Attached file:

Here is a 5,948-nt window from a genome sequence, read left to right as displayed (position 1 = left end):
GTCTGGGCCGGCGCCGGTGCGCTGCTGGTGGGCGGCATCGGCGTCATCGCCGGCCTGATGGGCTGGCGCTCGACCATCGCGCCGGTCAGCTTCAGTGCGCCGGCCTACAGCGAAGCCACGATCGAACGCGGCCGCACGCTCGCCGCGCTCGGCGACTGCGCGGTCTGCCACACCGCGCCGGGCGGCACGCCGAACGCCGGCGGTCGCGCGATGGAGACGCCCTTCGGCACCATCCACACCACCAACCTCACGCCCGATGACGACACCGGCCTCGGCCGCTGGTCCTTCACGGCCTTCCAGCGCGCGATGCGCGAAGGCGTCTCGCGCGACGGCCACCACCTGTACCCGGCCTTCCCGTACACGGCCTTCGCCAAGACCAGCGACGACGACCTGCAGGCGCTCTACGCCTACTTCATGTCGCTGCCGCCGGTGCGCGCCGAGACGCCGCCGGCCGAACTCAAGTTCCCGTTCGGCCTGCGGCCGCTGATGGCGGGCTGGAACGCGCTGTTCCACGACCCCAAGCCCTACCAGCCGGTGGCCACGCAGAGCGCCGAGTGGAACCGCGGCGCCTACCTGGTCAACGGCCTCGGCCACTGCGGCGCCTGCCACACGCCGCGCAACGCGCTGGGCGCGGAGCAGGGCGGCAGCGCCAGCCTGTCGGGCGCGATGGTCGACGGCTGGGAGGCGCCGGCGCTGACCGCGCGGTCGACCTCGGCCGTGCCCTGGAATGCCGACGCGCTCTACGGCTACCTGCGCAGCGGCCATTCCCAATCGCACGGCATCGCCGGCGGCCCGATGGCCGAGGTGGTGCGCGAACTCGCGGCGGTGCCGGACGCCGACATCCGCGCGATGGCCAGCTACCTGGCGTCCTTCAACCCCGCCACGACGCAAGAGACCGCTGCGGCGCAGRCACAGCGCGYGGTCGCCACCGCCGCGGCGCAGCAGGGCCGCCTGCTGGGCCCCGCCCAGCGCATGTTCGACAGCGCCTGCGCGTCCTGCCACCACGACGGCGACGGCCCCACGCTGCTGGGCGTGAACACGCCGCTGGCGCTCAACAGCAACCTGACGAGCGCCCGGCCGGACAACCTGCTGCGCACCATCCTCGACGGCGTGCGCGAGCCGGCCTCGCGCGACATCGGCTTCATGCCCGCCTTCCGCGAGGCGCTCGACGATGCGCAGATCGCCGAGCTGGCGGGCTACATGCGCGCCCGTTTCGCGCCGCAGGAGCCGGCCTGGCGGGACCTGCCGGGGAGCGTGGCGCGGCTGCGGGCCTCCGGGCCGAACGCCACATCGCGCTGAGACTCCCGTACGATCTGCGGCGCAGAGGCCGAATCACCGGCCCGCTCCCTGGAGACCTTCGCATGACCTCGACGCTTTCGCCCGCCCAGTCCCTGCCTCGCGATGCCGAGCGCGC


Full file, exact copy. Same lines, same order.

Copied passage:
Here is a 5,948-nt window from a genome sequence, read left to right as displayed (position 1 = left end):
GTCTGGGCCGGCGCCGGTGCGCTGCTGGTGGGCGGCATCGGCGTCATCGCCGGCCTGATGGGCTGGCGCTCGACCATCGCGCCGGTCAGCTTCAGTGCGCCGGCCTACAGCGAAGCCACGATCGAACGCGGCCGCACGCTCGCCGCGCTCGGCGACTGCGCGGTCTGCCACACCGCGCCGGGCGGCACGCCGAACGCCGGCGGTCGCGCGATGGAGACGCCCTTCGGCACCATCCACACCACCAACCTCACGCCCGATGACGACACCGGCCTCGGCCGCTGGTCCTTCACGGCCTTCCAGCGCGCGATGCGCGAAGGCGTCTCGCGCGACGGCCACCACCTGTACCCGGCCTTCCCGTACACGGCCTTCGCCAAGACCAGCGACGACGACCTGCAGGCGCTCTACGCCTACTTCATGTCGCTGCCGCCGGTGCGCGCCGAGACGCCGCCGGCCGAACTCAAGTTCCCGTTCGGCCTGCGGCCGCTGATGGCGGGCTGGAACGCGCTGTTCCACGACCCCAAGCCCTACCAGCCGGTGGCCACGCAGAGCGCCGAGTGGAACCGCGGCGCCTACCTGGTCAACGGCCTCGGCCACTGCGGCGCCTGCCACACGCCGCGCAACGCGCTGGGCGCGGAGCAGGGCGGCAGCGCCAGCCTGTCGGGCGCGATGGTCGACGGCTGGGAGGCGCCGGCGCTGACCGCGCGGTCGACCTCGGCCGTGCCCTGGAATGCCGACGCGCTCTACGGCTACCTGCGCAGCGGCCATTCCCAATCGCACGGCATCGCCGGCGGCCCGATGGCCGAGGTGGTGCGCGAACTCGCGGCGGTGCCGGACGCCGACATCCGCGCGATGGCCAGCTACCTGGCGTCCTTCAACCCCGCCACGACGCAAGAGACCGCTGCGGCGCAGRCACAGCGCGYGGTCGCCACCGCCGCGGCGCAGCAGGGCCGCCTGCTGGGCCCCGCCCAGCGCATGTTCGACAGCGCCTGCGCGTCCTGCCACCACGACGGCGACGGCCCCACGCTGCTGGGCGTGAACACGCCGCTGGCGCTCAACAGCAACCTGACGAGCGCCCGGCCGGACAACCTGCTGCGCACCATCCTCGACGGCGTGCGCGAGCCGGCCTCGCGCGACATCGGCTTCATGCCCGCCTTCCGCGAGGCGCTCGACGATGCGCAGATCGCCGAGCTGGCGGGCTACATGCGCGCCCGTTTCGCGCCGCAGGAGCCGGCCTGGCGGGACCTGCCGGGGAGCGTGGCGCGGCTGCGGGCCTCCGGGCCGAACGCCACATCGCGCTGAGACTCCCGTACGATCTGCGGCGCAGAGGCCGAATCACCGGCCCGCTCCCTGGAGACCTTCGCATGACCTCGACGCTTTCGCCCGCCCAGTCCCTGCCTCGCGATGCCGAGCGCGC